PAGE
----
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We're spotlighting tour guides this summer in stories we're calling The Nickel Tour. Today, NPR's Martin Kaste introduces us to a man who enjoys showing tourists around his old workplace - and telling them not to worry about the radiation.

MARTIN KASTE, BYLINE: August, 1945, and the world finds out America has a new weapon.

(SOUNDBITE OF ATOMIC EXPLOSION)

UNIDENTIFIED MAN: The natural power of the universe is harnessed in the new atomic bomb.

KASTE: People tend to remember that the bomb was developed at Los Alamos, New Mexico and Oak Ridge, Tennessee. But they often forget about a third site.

(SOUNDBITE OF NEWSREEL)

UNIDENTIFIED MAN: Two billion dollars went into research and plants such as this one at Richland, Washington.

KASTE: The Hanford site, almost 600 square miles in southeastern Washington state. This is where they built the world's first full-scale nuclear reactor. The B Reactor: it's a windowless cinderblock hulk out in the middle of nowhere, and you might mistake it for an abandoned cement plant. But inside, it's a lovingly preserved time-capsule of the Atomic Age. If you're lucky, your guide will be one of the people who worked here when the place was still new.

PAUL VINTHER: I'm Paul Vinther, and I came to work at the plant in June of 1950.

KASTE: Vinther's a physicist, and his first job here was helping to fine-tune the nuclear reaction that turned uranium into the highly radioactive plutonium that went into the bombs - bombs like the one that fell on Nagasaki. He got here at the start of the Cold War, and the B Reactor was churning out the raw material for America's growing nuclear arsenal.

VINTHER: OK. We're going into the control room right now.

KASTE: The control room is very mid-century. It's government-issue green, and the walls are filled with hundreds of analog gauges. No computer screens here. A vintage, hand-lettered sign warns you against bumping into things.

VINTHER: Well, the idea is that if you bump it, you might cause the electrical connection of this thing to vibrate, it might activate. And you don't want to shut the reactor down because you bumped it.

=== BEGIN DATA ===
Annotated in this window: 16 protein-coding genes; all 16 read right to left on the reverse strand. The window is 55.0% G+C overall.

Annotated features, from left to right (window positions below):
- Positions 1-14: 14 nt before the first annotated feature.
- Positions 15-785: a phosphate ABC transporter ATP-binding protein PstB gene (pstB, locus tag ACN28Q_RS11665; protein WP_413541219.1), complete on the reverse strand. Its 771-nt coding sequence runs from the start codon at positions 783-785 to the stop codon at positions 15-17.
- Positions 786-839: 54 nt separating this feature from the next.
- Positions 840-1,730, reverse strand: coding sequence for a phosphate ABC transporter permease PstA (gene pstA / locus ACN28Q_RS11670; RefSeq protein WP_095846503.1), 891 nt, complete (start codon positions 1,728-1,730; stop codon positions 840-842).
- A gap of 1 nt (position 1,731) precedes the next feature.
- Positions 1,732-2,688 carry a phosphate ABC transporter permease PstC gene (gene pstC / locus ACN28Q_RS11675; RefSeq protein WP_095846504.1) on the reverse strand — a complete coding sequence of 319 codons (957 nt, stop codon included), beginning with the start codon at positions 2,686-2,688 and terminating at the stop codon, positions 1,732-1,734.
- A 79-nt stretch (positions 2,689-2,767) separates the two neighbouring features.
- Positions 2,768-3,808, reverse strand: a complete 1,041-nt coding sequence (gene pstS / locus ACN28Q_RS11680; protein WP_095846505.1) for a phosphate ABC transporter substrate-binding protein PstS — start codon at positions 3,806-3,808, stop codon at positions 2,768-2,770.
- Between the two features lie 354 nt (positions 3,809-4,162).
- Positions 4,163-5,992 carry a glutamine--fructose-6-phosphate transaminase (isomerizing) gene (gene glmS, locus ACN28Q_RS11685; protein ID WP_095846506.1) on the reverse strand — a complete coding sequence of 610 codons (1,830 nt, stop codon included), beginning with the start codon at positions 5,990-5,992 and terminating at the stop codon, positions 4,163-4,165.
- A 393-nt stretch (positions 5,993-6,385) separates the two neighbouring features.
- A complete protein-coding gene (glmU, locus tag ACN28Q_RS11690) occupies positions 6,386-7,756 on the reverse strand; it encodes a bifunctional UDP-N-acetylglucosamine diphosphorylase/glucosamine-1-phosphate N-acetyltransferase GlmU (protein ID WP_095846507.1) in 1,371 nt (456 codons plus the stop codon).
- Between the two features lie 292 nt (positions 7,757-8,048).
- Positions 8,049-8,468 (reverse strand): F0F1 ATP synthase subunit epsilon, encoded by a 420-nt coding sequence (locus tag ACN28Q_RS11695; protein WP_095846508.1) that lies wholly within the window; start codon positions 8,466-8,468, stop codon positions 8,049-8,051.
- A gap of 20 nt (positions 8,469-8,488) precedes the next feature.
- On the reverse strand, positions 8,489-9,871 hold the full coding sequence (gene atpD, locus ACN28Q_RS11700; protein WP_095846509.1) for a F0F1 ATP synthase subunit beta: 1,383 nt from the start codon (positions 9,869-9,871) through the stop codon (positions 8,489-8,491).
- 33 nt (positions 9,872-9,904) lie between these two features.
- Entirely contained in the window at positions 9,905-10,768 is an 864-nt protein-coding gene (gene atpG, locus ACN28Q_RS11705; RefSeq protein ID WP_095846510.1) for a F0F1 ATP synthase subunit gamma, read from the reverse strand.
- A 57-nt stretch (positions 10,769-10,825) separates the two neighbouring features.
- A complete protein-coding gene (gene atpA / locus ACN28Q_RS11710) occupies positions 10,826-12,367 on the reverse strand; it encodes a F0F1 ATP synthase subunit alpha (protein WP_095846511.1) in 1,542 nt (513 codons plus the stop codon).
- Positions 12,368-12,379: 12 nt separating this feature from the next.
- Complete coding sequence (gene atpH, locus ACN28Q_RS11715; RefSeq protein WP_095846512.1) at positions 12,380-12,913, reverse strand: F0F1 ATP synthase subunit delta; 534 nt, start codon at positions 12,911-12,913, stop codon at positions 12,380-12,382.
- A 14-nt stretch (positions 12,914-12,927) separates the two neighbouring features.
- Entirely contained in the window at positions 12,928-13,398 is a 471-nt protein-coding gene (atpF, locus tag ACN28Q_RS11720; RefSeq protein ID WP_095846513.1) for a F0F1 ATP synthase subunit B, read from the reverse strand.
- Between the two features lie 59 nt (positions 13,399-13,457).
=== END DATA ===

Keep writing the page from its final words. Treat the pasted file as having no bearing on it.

KASTE: Did that ever happen?

VINTHER: It must have, at one time, because they wouldn't have said that.

(LAUGHTER)

VINTHER: But people were very careful of that very thing.

KASTE: Vinther seems torn. He knows tourists want some stories of hair-raising near misses. But he insists his co-workers did their jobs safely. Still, there's no getting around the fact that what makes this place interesting is the potential danger. It's a point made by the hacksaw hanging on the wall in front of the reactor. The hacksaw has a very long handle.

VINTHER: That shows, when the people was working on something hot that had to be cut, they could stand quite a bit of distance away and still do the job, that sort of thing.

KASTE: Hot meaning radioactive or hot meaning hot?

VINTHER: Well, radioactive.

KASTE: Sometimes the tourists will ask Vinther why he participated in the production of such frightening weapons. For him, the answer is simple. He says the A-bomb saved American lives. But when he's asked about all the radioactive waste that was produced here, he sighs. He calls it a sad situation.

VINTHER: Here we were, worried about Germany and Japan. And then we were worried about Cold War situation with Russia. The idea was, well, we'll just put the waste into tanks and handle it later when we have time.

KASTE: Later is now. Hanford no longer makes plutonium; the alphabet soup of reactors that followed B have been shuttered and sealed up. And now the Hanford site has become synonymous with a giant remediation effort. They're billions of dollars into the process, with no end in sight. In fact, when it comes to cost and sheer technical complexity, the reactor is actually less impressive than the modern-day cleanup. And they offer tours of that, too. Martin Kaste, NPR News.

(SOUNDBITE OF MUSIC)

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